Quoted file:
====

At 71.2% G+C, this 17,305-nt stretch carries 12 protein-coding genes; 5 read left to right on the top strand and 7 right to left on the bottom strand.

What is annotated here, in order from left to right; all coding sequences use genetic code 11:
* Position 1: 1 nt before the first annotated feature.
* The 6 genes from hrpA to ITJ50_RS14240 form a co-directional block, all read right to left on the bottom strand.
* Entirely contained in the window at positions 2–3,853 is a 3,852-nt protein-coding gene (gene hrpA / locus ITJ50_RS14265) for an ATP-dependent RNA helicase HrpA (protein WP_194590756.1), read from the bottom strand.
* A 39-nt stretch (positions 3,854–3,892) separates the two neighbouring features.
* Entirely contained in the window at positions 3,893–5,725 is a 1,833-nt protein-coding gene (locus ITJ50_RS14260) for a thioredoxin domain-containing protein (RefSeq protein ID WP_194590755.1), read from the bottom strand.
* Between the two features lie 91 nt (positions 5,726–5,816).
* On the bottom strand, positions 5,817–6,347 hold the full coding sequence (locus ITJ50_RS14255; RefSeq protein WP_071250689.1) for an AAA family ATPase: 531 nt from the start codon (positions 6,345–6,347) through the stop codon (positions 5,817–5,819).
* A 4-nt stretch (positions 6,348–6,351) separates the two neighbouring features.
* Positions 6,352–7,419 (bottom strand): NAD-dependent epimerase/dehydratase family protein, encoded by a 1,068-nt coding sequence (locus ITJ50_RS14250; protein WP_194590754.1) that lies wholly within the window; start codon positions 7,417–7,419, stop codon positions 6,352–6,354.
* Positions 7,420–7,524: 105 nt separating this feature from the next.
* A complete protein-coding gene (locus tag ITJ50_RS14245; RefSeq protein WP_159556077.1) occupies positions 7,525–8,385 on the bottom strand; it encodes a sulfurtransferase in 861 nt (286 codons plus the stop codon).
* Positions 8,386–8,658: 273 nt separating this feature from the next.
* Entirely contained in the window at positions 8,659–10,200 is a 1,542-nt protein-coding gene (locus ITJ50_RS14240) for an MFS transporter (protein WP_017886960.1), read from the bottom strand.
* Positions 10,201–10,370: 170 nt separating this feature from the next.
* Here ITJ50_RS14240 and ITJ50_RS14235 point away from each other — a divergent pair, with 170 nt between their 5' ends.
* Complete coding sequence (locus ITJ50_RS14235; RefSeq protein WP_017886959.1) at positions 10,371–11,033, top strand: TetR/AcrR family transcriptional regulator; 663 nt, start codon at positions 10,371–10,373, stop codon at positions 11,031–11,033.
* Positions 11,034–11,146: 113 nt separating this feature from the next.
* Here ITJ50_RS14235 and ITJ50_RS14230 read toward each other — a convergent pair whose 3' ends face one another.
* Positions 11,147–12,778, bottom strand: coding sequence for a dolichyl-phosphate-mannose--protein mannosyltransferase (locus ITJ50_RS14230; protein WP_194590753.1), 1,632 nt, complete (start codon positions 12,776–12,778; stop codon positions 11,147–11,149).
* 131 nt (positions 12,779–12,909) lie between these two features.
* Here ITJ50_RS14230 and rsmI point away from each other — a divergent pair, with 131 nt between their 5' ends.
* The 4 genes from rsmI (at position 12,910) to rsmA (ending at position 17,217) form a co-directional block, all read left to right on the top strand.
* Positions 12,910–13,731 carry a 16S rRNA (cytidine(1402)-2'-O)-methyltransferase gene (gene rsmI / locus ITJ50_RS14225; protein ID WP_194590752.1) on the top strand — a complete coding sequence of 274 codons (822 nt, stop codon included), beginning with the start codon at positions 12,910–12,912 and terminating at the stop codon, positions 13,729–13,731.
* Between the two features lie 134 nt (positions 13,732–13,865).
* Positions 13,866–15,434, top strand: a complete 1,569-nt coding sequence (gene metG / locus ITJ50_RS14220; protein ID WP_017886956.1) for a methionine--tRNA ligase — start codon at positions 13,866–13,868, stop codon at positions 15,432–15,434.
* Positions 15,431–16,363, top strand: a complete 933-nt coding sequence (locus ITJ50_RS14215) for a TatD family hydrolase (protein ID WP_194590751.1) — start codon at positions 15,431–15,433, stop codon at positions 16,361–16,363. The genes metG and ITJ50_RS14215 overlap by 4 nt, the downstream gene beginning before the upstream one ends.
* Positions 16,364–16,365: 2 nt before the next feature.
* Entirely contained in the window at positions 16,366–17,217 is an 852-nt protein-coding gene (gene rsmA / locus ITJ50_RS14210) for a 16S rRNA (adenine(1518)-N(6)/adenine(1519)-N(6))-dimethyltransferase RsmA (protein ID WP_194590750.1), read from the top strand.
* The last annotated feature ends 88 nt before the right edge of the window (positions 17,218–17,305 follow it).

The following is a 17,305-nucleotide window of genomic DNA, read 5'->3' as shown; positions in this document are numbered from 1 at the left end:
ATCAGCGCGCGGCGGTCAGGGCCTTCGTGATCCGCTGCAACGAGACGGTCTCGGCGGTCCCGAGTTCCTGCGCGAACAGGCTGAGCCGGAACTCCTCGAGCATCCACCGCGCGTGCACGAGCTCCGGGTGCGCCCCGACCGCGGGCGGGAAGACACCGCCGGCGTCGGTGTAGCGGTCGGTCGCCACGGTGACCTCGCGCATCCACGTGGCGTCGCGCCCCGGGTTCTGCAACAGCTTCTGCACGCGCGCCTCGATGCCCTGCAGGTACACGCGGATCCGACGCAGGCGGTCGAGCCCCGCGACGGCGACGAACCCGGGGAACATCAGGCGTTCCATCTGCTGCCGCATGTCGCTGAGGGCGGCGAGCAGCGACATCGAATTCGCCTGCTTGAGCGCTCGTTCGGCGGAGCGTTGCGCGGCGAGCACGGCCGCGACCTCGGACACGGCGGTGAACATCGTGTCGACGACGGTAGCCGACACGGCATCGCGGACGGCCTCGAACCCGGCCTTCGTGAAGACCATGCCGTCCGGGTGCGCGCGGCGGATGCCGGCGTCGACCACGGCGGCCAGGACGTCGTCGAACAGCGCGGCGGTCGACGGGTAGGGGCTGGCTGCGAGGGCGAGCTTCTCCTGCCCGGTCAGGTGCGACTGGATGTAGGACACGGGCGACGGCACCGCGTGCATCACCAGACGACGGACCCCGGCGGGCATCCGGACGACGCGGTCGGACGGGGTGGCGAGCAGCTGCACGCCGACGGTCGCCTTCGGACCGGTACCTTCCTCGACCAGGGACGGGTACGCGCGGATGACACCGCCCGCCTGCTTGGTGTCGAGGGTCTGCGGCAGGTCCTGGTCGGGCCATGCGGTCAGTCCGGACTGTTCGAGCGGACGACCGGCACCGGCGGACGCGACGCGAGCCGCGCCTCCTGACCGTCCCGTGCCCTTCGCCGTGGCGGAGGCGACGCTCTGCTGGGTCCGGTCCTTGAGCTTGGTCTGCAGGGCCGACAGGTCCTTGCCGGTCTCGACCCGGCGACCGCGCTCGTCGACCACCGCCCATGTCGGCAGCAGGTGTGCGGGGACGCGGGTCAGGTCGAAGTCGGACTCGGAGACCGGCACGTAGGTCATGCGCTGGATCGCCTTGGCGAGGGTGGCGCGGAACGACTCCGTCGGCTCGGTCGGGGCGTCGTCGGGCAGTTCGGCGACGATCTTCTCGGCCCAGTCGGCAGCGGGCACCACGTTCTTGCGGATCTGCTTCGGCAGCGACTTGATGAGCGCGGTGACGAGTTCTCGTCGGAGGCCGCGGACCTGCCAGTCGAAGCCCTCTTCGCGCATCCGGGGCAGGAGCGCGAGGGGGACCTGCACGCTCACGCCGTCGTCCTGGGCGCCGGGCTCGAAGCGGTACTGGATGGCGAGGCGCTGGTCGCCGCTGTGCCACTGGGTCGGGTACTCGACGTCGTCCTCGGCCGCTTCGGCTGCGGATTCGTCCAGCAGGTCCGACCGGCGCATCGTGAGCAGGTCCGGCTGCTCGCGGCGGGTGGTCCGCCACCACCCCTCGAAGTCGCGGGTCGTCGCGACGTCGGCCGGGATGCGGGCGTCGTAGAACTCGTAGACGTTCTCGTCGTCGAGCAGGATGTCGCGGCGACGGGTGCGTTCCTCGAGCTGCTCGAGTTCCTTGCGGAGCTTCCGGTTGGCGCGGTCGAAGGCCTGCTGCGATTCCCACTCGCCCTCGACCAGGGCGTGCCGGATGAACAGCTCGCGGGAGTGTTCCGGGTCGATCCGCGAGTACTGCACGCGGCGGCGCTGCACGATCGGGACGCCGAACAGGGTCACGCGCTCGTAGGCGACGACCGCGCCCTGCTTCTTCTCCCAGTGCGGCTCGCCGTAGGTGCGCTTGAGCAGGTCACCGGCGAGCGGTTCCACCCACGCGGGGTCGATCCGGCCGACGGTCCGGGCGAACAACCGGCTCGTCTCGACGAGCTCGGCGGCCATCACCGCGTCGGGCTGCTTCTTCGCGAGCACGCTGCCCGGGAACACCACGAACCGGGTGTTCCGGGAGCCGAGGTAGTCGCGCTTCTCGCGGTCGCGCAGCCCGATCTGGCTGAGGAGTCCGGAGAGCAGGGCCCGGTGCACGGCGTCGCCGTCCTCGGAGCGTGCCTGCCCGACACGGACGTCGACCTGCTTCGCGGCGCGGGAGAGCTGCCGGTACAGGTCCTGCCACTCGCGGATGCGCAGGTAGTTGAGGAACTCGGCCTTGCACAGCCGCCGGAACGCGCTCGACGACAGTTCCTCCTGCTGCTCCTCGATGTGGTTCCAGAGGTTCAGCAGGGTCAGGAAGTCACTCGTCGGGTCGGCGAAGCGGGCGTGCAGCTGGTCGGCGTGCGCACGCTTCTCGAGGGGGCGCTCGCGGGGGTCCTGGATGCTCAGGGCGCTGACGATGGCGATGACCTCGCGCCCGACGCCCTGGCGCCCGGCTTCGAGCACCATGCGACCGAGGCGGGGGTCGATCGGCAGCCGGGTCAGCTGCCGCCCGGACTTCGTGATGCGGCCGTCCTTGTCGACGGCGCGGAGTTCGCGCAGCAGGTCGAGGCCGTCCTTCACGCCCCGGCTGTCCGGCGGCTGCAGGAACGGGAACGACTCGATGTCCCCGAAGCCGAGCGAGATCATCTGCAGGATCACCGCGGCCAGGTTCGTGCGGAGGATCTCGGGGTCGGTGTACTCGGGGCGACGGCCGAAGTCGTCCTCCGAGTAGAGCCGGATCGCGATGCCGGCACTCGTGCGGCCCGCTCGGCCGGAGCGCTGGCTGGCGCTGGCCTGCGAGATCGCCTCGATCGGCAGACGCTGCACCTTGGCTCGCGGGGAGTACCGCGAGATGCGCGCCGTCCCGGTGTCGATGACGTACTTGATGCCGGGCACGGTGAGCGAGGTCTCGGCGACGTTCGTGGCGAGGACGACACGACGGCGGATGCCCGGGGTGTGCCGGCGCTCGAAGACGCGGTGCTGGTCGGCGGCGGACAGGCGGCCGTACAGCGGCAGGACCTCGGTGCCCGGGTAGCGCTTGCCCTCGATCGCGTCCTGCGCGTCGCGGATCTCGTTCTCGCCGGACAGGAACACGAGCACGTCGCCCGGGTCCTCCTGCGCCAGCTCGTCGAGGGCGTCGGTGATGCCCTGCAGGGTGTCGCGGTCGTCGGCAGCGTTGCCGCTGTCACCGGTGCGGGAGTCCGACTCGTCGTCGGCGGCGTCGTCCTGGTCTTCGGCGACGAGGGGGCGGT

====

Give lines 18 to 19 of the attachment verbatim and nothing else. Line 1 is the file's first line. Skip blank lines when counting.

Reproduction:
* Complete coding sequence (locus ITJ50_RS14235; RefSeq protein WP_017886959.1) at positions 10,371–11,033, top strand: TetR/AcrR family transcriptional regulator; 663 nt, start codon at positions 10,371–10,373, stop codon at positions 11,031–11,033.
* Positions 11,034–11,146: 113 nt separating this feature from the next.